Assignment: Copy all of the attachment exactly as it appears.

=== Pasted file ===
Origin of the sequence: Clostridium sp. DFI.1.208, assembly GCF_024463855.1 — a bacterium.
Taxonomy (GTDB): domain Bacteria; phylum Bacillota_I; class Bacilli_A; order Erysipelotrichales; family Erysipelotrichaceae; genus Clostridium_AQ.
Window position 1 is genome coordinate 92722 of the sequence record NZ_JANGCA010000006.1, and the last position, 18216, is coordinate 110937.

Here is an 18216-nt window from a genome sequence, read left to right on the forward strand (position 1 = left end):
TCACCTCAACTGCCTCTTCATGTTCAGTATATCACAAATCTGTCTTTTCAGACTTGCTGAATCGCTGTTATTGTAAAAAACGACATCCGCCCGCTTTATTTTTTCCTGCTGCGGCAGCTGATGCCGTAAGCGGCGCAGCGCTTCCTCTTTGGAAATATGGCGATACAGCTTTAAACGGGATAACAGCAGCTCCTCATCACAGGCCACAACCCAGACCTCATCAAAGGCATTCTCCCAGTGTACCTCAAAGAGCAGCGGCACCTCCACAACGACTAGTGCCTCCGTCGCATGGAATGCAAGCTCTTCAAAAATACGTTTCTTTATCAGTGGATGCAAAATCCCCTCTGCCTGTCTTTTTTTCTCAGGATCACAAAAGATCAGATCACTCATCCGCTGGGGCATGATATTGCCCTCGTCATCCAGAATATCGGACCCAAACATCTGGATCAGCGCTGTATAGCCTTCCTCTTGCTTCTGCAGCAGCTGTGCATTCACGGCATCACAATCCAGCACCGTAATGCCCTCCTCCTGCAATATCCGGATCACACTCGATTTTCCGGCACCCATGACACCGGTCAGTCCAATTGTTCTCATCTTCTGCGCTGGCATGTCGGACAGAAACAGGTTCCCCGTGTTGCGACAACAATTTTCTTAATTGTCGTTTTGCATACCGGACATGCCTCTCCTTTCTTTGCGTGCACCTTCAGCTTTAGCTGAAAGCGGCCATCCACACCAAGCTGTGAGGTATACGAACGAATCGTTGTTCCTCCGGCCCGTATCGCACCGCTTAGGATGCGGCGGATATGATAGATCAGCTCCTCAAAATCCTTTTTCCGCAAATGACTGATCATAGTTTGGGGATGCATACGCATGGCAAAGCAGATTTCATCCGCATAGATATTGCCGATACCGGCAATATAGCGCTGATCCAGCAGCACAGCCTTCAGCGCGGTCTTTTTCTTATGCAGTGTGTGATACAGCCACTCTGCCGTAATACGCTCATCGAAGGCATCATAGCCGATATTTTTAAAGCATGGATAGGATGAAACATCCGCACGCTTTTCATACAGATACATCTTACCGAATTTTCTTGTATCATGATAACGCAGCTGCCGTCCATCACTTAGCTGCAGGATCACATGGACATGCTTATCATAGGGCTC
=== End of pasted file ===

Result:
Origin of the sequence: Clostridium sp. DFI.1.208, assembly GCF_024463855.1 — a bacterium.
Taxonomy (GTDB): domain Bacteria; phylum Bacillota_I; class Bacilli_A; order Erysipelotrichales; family Erysipelotrichaceae; genus Clostridium_AQ.
Window position 1 is genome coordinate 92722 of the sequence record NZ_JANGCA010000006.1, and the last position, 18216, is coordinate 110937.

Here is an 18216-nt window from a genome sequence, read left to right on the forward strand (position 1 = left end):
TCACCTCAACTGCCTCTTCATGTTCAGTATATCACAAATCTGTCTTTTCAGACTTGCTGAATCGCTGTTATTGTAAAAAACGACATCCGCCCGCTTTATTTTTTCCTGCTGCGGCAGCTGATGCCGTAAGCGGCGCAGCGCTTCCTCTTTGGAAATATGGCGATACAGCTTTAAACGGGATAACAGCAGCTCCTCATCACAGGCCACAACCCAGACCTCATCAAAGGCATTCTCCCAGTGTACCTCAAAGAGCAGCGGCACCTCCACAACGACTAGTGCCTCCGTCGCATGGAATGCAAGCTCTTCAAAAATACGTTTCTTTATCAGTGGATGCAAAATCCCCTCTGCCTGTCTTTTTTTCTCAGGATCACAAAAGATCAGATCACTCATCCGCTGGGGCATGATATTGCCCTCGTCATCCAGAATATCGGACCCAAACATCTGGATCAGCGCTGTATAGCCTTCCTCTTGCTTCTGCAGCAGCTGTGCATTCACGGCATCACAATCCAGCACCGTAATGCCCTCCTCCTGCAATATCCGGATCACACTCGATTTTCCGGCACCCATGACACCGGTCAGTCCAATTGTTCTCATCTTCTGCGCTGGCATGTCGGACAGAAACAGGTTCCCCGTGTTGCGACAACAATTTTCTTAATTGTCGTTTTGCATACCGGACATGCCTCTCCTTTCTTTGCGTGCACCTTCAGCTTTAGCTGAAAGCGGCCATCCACACCAAGCTGTGAGGTATACGAACGAATCGTTGTTCCTCCGGCCCGTATCGCACCGCTTAGGATGCGGCGGATATGATAGATCAGCTCCTCAAAATCCTTTTTCCGCAAATGACTGATCATAGTTTGGGGATGCATACGCATGGCAAAGCAGATTTCATCCGCATAGATATTGCCGATACCGGCAATATAGCGCTGATCCAGCAGCACAGCCTTCAGCGCGGTCTTTTTCTTATGCAGTGTGTGATACAGCCACTCTGCCGTAATACGCTCATCGAAGGCATCATAGCCGATATTTTTAAAGCATGGATAGGATGAAACATCCGCACGCTTTTCATACAGATACATCTTACCGAATTTTCTTGTATCATGATAACGCAGCTGCCGTCCATCACTTAGCTGCAGGATCACATGGACATGCTTATCATAGGGCTC